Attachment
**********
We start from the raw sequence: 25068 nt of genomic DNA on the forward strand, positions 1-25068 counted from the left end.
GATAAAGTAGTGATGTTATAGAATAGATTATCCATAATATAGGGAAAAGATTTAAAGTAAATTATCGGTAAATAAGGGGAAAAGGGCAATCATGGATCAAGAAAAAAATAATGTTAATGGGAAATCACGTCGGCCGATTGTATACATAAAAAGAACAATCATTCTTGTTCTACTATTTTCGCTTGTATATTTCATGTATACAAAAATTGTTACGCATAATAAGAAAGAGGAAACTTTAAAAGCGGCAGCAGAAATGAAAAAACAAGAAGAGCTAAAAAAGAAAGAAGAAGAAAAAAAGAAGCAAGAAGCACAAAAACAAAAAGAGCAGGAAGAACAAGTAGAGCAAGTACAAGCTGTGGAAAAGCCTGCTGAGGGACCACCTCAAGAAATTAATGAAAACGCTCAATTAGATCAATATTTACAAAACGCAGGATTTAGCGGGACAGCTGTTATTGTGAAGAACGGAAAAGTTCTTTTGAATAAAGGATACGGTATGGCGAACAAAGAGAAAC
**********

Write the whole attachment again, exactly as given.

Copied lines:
We start from the raw sequence: 25068 nt of genomic DNA on the forward strand, positions 1-25068 counted from the left end.
GATAAAGTAGTGATGTTATAGAATAGATTATCCATAATATAGGGAAAAGATTTAAAGTAAATTATCGGTAAATAAGGGGAAAAGGGCAATCATGGATCAAGAAAAAAATAATGTTAATGGGAAATCACGTCGGCCGATTGTATACATAAAAAGAACAATCATTCTTGTTCTACTATTTTCGCTTGTATATTTCATGTATACAAAAATTGTTACGCATAATAAGAAAGAGGAAACTTTAAAAGCGGCAGCAGAAATGAAAAAACAAGAAGAGCTAAAAAAGAAAGAAGAAGAAAAAAAGAAGCAAGAAGCACAAAAACAAAAAGAGCAGGAAGAACAAGTAGAGCAAGTACAAGCTGTGGAAAAGCCTGCTGAGGGACCACCTCAAGAAATTAATGAAAACGCTCAATTAGATCAATATTTACAAAACGCAGGATTTAGCGGGACAGCTGTTATTGTGAAGAACGGAAAAGTTCTTTTGAATAAAGGATACGGTATGGCGAACAAAGAGAAAC